Finally, a word of thanks for the Club’s ‘other team’ – the gang who assisted Brian Hilton to set out, marshal and dismantle the Club’s section of the course, who turned up at 8.30 or thereabouts and didn’t get away from the Park for the next eight hours.  They – and the members of the 20 or so other clubs who also put themselves on the line for a day’s toil – are the real reason why, whatever else happened on the day, the course was ready for use over an hour before the scheduled start-time, it was marked and marshalled so thoroughly that nobody was in danger of going wrong, and the races flowed one after another, trouble-free, incident-free and except for a few minor cuts, bruises and bent ankles such as you’d get at any cross-country race, accident-free.  The Scribe, as the one who’s been getting the praise for what was seen as a good job well done, would like to take this opportunity to pass it on to the people who in his opinion really deserved it.

27/28th February – England U20, U17 & U15 Indoor Championships, Birmingham


The younger end of the Track & Field section were also in action over the weekend – well, ten of them were – and a very reasonable return of three medals and four P.Bs was the outcome,which was quite a decent percentage.  Two of the medals came from a pretty predictable source in the form of Jacob Gardiner, who by the looks of things appears to have set himself the target of getting higher up any available Ranking List than brother Dan did four years ago. (Mind you, he should have a chance; he now overtops his ‘big’ brother by a couple of inches.  Who was the idiot who used to call him Little Jake???)   He’s already achieved it in the Shot (by over two metres, no less), and to rub it in he equalled his Best of 14.40 to take the first of two Bronze medals; the second, in the Long Jump, was at 6.75 actually a centimetre short of Dan’s mark, but that was done with wind assistance – and there ain’t no wind in the N.I.A.!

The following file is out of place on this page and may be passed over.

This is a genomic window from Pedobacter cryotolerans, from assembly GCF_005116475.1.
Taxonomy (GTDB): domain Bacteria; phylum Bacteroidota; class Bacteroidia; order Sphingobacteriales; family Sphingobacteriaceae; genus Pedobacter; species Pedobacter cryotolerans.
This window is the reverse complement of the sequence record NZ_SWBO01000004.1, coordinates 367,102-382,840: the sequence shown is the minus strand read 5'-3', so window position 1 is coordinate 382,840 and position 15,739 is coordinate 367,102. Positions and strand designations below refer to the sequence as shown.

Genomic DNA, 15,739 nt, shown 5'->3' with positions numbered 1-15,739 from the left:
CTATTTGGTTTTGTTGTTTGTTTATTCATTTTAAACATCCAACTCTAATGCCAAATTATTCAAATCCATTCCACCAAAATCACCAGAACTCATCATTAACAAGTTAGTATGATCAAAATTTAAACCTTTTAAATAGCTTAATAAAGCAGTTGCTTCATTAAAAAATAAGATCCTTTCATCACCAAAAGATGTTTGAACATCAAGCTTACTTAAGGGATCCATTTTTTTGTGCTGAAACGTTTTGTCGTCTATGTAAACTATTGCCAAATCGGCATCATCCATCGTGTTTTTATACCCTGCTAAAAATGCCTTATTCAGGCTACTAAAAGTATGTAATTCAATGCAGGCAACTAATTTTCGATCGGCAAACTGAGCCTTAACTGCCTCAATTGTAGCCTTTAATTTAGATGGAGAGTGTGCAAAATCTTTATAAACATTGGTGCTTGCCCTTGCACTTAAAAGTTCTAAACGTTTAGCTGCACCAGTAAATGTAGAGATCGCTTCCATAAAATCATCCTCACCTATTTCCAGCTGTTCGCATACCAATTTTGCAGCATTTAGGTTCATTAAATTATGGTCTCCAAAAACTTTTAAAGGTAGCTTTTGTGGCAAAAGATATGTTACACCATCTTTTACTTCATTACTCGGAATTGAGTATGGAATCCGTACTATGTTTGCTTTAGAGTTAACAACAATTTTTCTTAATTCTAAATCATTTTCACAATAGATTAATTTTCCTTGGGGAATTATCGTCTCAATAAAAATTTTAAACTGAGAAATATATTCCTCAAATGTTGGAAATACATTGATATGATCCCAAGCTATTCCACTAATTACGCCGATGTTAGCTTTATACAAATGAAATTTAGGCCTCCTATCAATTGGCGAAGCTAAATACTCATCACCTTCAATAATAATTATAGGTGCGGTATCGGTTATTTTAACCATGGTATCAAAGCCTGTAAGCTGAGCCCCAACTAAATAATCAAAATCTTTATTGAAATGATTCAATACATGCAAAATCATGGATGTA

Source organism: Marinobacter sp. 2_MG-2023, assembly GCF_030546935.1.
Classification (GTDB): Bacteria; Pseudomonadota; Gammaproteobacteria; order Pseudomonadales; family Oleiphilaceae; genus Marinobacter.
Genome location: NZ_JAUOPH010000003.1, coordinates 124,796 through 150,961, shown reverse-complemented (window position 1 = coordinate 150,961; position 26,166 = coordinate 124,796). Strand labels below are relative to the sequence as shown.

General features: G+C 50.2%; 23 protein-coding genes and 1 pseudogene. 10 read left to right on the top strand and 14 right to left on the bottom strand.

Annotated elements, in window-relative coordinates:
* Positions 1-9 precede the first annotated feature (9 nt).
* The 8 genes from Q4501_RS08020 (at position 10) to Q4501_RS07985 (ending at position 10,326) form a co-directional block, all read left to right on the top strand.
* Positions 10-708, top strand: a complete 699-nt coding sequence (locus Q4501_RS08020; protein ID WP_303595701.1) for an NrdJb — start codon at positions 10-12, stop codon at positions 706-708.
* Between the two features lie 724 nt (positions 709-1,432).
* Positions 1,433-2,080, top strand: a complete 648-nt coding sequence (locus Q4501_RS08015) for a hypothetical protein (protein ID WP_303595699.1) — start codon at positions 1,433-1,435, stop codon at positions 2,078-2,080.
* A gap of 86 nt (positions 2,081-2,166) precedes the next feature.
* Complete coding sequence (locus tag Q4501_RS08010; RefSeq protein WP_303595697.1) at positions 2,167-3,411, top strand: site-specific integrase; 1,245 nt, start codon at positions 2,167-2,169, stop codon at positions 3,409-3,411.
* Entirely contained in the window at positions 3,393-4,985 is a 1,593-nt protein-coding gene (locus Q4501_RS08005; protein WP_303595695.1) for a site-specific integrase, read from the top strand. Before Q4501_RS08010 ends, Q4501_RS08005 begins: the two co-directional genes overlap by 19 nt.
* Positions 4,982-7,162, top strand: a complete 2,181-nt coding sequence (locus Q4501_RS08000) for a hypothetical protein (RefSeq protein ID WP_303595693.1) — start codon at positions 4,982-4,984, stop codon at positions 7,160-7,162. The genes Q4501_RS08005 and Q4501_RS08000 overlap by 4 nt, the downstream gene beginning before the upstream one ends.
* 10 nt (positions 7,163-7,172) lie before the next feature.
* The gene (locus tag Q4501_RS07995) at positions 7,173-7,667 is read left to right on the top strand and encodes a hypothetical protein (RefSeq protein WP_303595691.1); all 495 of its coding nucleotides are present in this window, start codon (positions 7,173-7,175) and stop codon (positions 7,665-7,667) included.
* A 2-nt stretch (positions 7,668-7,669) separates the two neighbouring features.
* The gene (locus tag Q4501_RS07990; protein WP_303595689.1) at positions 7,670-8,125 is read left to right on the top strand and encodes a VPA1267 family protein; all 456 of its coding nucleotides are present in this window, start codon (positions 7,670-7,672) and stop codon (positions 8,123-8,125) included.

The other medal, however, might no have been noticed – as on a technicality it wasn’t won in a Leeds City vest!  Luke Cooper resigned from Pudsey & Bramley around Christmas, and his formal transfer is in process, but as these things go it won’t be officially announced until March 1st – which meant he had to wear his old club’s colours at Birmingham.  However, after a lengthy conference over a pint between The Scribe and The Ranker (any excuse will do!!) it was agreed that his performance in taking the Silver medal – 2.08.54 – would count In the Lists, as it was done by a genuine Club member.  As he only lost the title by just over half a second and hasn’t, The Scribe understands, had a lot of experience ‘on the boards’ there could certainly be some summer fireworks at that level of performance.